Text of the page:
# Number Talk: Tax

Number talk today:

A pair of jeans is priced at \$60, and is taxed at a rate of 8.5%. How much will the jeans cost, with tax?

New best practice: Ask for estimates first. I usually take every answer to start a number talk, but this can result in estimates becoming less valid, because students can tell both from which students share and the collective response of the room which answer is right. While I try to emphasize that estimates are often just as good as exact answers, I don’t think the kids buy it yet. Today, I asked for estimation strategies first, before allowing any students who thought they found an exact answer.

Thing I learned: Kids will do some weird stuff with numbers, and I don’t always know how to respond to it. One kid multiplied 6×8, then 6×5, then added and told me the answer was \$78 (at least it was more than \$60!). Another tried to multiply by 1.85, which had the spirit of a right answer, but showed a lack of sense for how big the answer should be. How do you facilitate that conversation? Have other students steer them back? Linger on the misconception, or try to move on quickly?

Thing not many students did: I mean, plenty did it, but I was hoping to see more say \$66. Between errors and students who tried to get more precise, I didn’t get many kids with \$66.

My favorite strategy: 10% = 6. 2% = 1.20. .5% = .30. 10 – 2 + .5 = 8.5. 6 – 1.2 + .3 = 5.10. Answer is \$65.10.

This was a fun one, but I need to work on making estimation, and estimating with friendly numbers, a go-to strategy for my students.

# Number Talk – Phone Battery

Had a fascinating experience with a number talk last week. Question was:

After 3 hours, your phone battery is at 93%. How long do you expect it will last before it dies?

I was fascinated and concerned by the students answers:

A small but significant number of students used estimation or proportional reasoning strategies to arrive at an answer.

A large number of students didn’t calculate — they said that the initial situation was unreasonable, and the battery would be much lower. They all made estimates based on their own experiences, separate from the question asked.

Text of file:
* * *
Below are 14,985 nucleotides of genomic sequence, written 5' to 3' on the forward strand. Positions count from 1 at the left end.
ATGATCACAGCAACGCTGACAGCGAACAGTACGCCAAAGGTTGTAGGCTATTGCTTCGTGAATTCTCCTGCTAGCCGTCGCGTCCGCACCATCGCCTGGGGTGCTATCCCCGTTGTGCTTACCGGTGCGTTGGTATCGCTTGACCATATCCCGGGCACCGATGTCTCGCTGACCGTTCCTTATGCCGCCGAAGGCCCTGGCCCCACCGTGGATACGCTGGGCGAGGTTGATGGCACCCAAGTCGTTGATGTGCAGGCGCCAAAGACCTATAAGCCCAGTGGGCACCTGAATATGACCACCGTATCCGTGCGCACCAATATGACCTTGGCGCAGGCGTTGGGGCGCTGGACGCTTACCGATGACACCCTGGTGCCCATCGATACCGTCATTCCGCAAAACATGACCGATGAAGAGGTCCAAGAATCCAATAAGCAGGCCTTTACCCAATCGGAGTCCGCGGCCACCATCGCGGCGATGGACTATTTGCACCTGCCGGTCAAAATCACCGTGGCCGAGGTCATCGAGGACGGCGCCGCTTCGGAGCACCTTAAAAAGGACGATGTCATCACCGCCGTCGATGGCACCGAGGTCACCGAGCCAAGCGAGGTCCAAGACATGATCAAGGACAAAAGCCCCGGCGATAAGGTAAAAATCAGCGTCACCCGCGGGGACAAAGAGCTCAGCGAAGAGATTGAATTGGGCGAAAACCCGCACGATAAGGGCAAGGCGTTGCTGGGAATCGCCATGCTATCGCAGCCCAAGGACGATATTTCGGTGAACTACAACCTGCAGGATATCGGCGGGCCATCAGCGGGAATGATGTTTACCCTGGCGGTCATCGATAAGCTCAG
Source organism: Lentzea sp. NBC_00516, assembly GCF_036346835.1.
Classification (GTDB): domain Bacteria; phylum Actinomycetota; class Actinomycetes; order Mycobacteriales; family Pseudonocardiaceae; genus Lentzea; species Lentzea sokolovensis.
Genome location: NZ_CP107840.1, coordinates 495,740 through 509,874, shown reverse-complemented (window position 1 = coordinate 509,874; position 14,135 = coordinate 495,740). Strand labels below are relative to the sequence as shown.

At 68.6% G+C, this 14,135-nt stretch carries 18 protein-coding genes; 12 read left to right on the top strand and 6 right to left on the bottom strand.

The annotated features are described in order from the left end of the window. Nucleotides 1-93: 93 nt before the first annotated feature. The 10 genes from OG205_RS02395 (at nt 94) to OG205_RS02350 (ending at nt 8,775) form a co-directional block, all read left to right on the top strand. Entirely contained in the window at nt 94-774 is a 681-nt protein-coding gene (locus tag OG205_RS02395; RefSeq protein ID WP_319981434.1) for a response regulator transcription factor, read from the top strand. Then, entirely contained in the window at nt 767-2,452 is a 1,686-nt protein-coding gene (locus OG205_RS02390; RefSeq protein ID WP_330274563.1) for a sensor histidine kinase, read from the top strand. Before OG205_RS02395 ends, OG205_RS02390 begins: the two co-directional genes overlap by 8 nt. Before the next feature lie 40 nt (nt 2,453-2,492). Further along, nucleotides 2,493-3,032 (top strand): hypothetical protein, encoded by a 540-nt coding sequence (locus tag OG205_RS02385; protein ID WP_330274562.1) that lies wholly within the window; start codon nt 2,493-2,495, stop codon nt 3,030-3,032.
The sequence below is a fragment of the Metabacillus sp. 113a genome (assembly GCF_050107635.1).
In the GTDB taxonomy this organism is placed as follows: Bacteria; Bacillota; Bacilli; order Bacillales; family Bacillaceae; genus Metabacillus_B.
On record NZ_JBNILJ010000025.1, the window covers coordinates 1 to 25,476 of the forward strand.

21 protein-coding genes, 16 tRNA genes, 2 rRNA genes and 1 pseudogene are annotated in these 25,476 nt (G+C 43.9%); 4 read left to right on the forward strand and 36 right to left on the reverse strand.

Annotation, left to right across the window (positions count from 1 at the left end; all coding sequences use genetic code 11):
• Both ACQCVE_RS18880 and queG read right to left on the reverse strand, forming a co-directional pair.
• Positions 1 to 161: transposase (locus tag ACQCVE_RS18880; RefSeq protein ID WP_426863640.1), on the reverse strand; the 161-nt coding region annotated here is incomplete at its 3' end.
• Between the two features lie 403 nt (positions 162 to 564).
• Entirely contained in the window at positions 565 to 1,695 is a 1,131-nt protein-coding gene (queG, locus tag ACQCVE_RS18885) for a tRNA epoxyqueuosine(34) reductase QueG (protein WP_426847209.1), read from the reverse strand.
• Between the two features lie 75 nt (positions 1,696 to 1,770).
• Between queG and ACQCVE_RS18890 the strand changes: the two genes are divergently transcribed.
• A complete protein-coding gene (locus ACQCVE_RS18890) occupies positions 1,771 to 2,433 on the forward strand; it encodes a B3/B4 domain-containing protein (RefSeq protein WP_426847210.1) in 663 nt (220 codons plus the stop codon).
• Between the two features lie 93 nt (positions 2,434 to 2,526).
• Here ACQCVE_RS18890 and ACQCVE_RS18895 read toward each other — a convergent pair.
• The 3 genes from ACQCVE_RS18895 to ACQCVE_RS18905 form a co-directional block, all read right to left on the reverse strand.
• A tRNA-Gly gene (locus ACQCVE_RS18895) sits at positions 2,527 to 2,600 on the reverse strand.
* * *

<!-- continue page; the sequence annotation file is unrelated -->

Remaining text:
The final group, which was the largest, told me — with complete confidence — it will last 31 hours, because 93 / 3 = 31.

I shouldn’t have been surprised, but I was — in particular by their confidence. It’s a huge problem in number sense — the belief that every question with two numbers is either addition, subtraction, multiplication or division. And given that belief, what they did makes sense — the other three operations clearly give answers that are unreasonable, and 31 hours isn’t too far off.

Still, I’m adding it to my list of things I want to fix through number talks and number sense activities this year.

# Number Talks and Factoring

One of the skills that’s key to number sense, and is even more evident in many number talks, is flexibly breaking numbers apart and putting them back together. For instance, when asked to multiply 21 by 15 mentally, students who are most successful think about it as 21×10 + 21×5,  or 15x7x3, or 21x5x3, or 15x10x2 + 15.

These skills — formally, factoring numbers and using the commutative, associative, and distributive properties — are often glossed over in impenetrable language, or memorized for a test as 7×5 = 5×7, and then forgotten. And the skills are subtle ones that are hard to teach in a single lesson — they are skills that make math easier, but are rarely absolutely necessary to solve a problem — only to solve it well, or solve it in a new way.

I recently came across two resources that I really like to address these skills. From Don Steward, these puzzles: